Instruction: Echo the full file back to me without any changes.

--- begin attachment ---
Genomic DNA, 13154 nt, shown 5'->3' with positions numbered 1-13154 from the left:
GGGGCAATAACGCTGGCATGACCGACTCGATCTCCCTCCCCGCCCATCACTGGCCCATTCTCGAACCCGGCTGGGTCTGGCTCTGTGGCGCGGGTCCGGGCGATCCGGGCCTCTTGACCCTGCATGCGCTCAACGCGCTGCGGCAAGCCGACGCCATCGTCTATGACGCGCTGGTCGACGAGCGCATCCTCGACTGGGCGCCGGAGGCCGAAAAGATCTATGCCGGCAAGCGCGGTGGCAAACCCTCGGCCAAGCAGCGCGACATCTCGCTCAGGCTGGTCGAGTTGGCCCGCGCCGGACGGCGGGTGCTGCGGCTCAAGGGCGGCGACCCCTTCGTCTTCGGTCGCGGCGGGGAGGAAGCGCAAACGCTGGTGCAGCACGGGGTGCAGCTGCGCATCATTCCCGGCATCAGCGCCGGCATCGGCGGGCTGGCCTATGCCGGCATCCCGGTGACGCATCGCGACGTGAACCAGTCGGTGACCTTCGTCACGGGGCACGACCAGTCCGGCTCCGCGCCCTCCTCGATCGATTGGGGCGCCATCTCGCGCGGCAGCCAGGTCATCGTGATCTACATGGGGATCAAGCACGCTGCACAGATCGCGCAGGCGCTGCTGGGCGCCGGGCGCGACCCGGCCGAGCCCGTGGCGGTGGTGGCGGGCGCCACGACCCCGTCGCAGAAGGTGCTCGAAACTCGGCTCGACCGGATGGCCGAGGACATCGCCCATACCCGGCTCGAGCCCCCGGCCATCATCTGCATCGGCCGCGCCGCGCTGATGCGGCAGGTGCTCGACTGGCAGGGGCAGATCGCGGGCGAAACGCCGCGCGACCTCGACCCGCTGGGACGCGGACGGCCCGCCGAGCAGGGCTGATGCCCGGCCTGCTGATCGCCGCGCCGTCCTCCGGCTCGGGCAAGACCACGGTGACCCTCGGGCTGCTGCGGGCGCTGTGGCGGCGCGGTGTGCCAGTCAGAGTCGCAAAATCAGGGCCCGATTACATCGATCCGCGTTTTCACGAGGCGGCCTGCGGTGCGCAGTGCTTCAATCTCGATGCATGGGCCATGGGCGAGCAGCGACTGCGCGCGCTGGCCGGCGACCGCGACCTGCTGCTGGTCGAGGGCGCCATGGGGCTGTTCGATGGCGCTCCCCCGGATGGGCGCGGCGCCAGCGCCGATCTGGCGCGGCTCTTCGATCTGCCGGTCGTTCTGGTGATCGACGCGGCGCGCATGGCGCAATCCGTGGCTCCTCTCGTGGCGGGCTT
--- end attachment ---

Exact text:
Genomic DNA, 13154 nt, shown 5'->3' with positions numbered 1-13154 from the left:
GGGGCAATAACGCTGGCATGACCGACTCGATCTCCCTCCCCGCCCATCACTGGCCCATTCTCGAACCCGGCTGGGTCTGGCTCTGTGGCGCGGGTCCGGGCGATCCGGGCCTCTTGACCCTGCATGCGCTCAACGCGCTGCGGCAAGCCGACGCCATCGTCTATGACGCGCTGGTCGACGAGCGCATCCTCGACTGGGCGCCGGAGGCCGAAAAGATCTATGCCGGCAAGCGCGGTGGCAAACCCTCGGCCAAGCAGCGCGACATCTCGCTCAGGCTGGTCGAGTTGGCCCGCGCCGGACGGCGGGTGCTGCGGCTCAAGGGCGGCGACCCCTTCGTCTTCGGTCGCGGCGGGGAGGAAGCGCAAACGCTGGTGCAGCACGGGGTGCAGCTGCGCATCATTCCCGGCATCAGCGCCGGCATCGGCGGGCTGGCCTATGCCGGCATCCCGGTGACGCATCGCGACGTGAACCAGTCGGTGACCTTCGTCACGGGGCACGACCAGTCCGGCTCCGCGCCCTCCTCGATCGATTGGGGCGCCATCTCGCGCGGCAGCCAGGTCATCGTGATCTACATGGGGATCAAGCACGCTGCACAGATCGCGCAGGCGCTGCTGGGCGCCGGGCGCGACCCGGCCGAGCCCGTGGCGGTGGTGGCGGGCGCCACGACCCCGTCGCAGAAGGTGCTCGAAACTCGGCTCGACCGGATGGCCGAGGACATCGCCCATACCCGGCTCGAGCCCCCGGCCATCATCTGCATCGGCCGCGCCGCGCTGATGCGGCAGGTGCTCGACTGGCAGGGGCAGATCGCGGGCGAAACGCCGCGCGACCTCGACCCGCTGGGACGCGGACGGCCCGCCGAGCAGGGCTGATGCCCGGCCTGCTGATCGCCGCGCCGTCCTCCGGCTCGGGCAAGACCACGGTGACCCTCGGGCTGCTGCGGGCGCTGTGGCGGCGCGGTGTGCCAGTCAGAGTCGCAAAATCAGGGCCCGATTACATCGATCCGCGTTTTCACGAGGCGGCCTGCGGTGCGCAGTGCTTCAATCTCGATGCATGGGCCATGGGCGAGCAGCGACTGCGCGCGCTGGCCGGCGACCGCGACCTGCTGCTGGTCGAGGGCGCCATGGGGCTGTTCGATGGCGCTCCCCCGGATGGGCGCGGCGCCAGCGCCGATCTGGCGCGGCTCTTCGATCTGCCGGTCGTTCTGGTGATCGACGCGGCGCGCATGGCGCAATCCGTGGCTCCTCTCGTGGCGGGCTT